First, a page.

The other is Louis Pasteur, the Christian chemist and microbiologist remembered for his tireless research, the end results of which was the alleviation of disease and suffering for countless people around the globe.
"The statue of the monarch is nothing more than a piece of sculpture; the statue of Pasteur is a shrine where pilgrims from all over the world pay grateful homage. It is the uncrowned servant of mankind who wears the real crown of men's love and honor."487
While God may not be calling you to become a famous chemist and microbiologist, God has prepared each of us for, and expects each of us to do, good works in the name of Jesus Christ. Why? Because God still meets people's physical needs today, and he uses his children to do so. Our acts of service is the starting point for showing his love and mercy to a world in dire need of it. And we can rest assured that no good deed done in the name of Jesus, no matter how small, will ever be in vain.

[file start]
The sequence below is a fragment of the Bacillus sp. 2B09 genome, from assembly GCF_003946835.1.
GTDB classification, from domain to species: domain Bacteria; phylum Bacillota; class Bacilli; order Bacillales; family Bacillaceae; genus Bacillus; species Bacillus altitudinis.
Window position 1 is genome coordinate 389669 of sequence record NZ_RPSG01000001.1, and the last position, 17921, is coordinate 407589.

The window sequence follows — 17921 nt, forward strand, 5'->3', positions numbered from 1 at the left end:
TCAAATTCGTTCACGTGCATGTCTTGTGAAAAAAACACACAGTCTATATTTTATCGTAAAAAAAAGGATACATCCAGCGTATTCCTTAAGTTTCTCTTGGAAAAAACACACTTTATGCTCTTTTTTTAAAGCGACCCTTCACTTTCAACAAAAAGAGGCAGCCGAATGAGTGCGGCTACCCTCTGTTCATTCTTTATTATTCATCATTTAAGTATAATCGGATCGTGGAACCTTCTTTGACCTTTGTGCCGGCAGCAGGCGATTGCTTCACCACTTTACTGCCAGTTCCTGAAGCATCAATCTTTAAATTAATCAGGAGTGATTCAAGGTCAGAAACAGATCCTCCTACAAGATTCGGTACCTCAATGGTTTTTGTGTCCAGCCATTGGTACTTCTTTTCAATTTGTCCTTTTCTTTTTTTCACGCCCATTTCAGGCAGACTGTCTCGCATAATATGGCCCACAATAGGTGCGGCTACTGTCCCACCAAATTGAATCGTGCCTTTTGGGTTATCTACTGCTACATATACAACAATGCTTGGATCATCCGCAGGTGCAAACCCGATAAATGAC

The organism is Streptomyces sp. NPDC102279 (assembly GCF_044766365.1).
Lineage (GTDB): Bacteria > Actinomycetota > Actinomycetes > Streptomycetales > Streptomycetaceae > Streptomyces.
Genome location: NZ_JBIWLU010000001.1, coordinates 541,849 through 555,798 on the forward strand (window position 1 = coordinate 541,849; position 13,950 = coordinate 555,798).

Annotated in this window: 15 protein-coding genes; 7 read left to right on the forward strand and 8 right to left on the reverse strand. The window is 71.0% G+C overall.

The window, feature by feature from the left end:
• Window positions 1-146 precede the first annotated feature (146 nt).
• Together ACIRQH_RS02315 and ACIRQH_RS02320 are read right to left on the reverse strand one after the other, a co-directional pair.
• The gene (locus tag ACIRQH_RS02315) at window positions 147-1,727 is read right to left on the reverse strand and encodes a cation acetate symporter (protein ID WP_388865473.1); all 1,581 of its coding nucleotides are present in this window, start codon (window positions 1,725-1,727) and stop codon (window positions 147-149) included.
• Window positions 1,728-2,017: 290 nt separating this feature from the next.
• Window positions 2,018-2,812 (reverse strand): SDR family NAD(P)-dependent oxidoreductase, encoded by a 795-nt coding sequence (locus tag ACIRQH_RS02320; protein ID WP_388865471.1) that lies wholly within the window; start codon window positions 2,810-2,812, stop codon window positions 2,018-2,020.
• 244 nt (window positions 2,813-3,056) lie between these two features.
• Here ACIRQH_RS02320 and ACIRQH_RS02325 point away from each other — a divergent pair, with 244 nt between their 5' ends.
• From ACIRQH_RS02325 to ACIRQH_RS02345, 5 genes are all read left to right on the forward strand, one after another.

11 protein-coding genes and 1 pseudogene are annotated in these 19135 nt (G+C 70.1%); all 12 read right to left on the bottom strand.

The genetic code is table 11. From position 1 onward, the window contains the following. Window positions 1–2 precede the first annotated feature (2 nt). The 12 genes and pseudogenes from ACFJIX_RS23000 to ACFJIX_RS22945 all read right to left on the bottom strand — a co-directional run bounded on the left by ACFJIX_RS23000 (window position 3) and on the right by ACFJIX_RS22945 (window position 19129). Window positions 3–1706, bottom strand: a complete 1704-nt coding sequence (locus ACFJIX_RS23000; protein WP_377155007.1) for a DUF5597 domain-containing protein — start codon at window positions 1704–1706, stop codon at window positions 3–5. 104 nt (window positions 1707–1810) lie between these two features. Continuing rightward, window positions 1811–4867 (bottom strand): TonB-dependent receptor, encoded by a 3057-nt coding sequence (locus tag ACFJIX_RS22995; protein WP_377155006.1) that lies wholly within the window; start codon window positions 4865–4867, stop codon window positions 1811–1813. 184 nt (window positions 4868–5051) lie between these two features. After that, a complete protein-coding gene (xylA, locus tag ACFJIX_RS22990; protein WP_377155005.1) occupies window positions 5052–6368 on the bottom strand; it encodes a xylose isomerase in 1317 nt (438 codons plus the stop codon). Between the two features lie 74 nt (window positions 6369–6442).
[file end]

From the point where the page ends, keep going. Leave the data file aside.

??? What gifts or abilities has God given you? What can this passage teach us about God's desire to use our gifts and abilities to help others in everyday situations?